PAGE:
Section 508 of the ADA was updated within the past couple of years, expanding it to include electronic media such as the World Wide Web. Since that time, the US government has stated that it will only do business with those who abide by these new standards. Up until this point, there had been no cause for private Web sites to follow these standards.

A recent case in New York is the first time that it has been ruled that private Web sites must adhere to the ADA as well (though this only holds for the state of New York). Apparently, an investigation took place regarding both Ramada.com and Priceline.com and found that there were sections of both that were inaccessible to those using screen readers. Both companies must pay fines and have agreed to update their Web sites to comply with the ADA. The State Attorney General explained that the ADA refers to “all places of public accomodation”, which includes Web sites that provide booking capabilities for such public accomodation (Ramada.com allows users to book rooms at Ramada hotels, Priceline.com allows users to book rooms at hotels, airline tickets, and more).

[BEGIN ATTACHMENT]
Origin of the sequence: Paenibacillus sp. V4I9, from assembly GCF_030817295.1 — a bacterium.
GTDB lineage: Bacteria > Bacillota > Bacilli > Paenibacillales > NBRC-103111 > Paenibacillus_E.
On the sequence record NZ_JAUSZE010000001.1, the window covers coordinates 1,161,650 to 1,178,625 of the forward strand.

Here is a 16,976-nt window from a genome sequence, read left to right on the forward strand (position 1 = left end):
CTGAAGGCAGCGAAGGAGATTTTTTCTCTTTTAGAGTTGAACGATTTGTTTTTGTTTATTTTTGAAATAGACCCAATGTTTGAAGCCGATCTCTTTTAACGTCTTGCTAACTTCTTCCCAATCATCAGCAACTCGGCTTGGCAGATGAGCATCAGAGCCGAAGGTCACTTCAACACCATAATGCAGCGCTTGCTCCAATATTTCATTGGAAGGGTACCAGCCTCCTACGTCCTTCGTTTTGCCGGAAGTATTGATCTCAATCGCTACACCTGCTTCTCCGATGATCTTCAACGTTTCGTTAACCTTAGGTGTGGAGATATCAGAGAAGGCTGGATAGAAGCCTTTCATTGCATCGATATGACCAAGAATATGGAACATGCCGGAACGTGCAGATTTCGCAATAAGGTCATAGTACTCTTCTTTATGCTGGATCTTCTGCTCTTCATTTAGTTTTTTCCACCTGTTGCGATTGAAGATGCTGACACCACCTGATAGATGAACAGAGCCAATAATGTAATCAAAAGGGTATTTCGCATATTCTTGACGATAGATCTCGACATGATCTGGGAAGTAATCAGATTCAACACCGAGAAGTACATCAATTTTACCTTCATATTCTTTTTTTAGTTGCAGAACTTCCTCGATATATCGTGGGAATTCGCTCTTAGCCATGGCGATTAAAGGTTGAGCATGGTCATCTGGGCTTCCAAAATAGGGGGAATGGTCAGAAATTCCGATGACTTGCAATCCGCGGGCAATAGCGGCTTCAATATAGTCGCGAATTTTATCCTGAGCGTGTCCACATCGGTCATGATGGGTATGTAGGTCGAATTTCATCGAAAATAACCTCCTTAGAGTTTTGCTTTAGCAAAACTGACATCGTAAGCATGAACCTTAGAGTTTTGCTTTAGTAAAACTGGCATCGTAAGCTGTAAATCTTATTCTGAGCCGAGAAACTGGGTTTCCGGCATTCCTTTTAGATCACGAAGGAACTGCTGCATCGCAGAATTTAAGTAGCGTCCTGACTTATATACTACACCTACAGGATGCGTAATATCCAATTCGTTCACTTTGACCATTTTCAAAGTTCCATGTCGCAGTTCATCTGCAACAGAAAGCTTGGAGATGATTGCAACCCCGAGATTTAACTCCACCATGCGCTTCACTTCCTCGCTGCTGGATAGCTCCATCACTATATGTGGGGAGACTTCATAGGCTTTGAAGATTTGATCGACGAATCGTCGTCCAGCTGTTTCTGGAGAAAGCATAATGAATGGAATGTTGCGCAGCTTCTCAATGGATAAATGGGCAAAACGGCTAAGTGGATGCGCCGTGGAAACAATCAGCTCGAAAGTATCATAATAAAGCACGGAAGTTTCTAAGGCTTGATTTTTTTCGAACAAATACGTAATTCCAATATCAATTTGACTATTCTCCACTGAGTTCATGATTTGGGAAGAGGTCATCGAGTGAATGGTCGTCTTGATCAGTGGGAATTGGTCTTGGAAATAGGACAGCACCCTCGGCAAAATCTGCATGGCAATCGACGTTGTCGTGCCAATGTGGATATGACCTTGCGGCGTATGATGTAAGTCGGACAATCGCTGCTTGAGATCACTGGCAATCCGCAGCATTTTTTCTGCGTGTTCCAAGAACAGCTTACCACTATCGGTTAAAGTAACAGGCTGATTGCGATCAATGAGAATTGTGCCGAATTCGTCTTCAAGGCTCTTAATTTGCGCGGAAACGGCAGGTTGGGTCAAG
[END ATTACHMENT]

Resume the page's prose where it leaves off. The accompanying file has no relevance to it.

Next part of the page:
This decision, should it every be brought to a federal level, could severely impact all private Web sites. It is not out of the question to eventually see any Web site that sells anything be required to be accessible. I happen to think that all Web sites should be written in an accessible manner because it’s so simple to do, but having legislation passed to do this just seems wrong.

Disclaimer: Any viewpoints and opinions expressed in this article are those of Nicholas C. Zakas and do not, in any way, reflect those of my employer, my colleagues, Wrox Publishing, O'Reilly Publishing, or anyone else. I speak only for myself, not for them.

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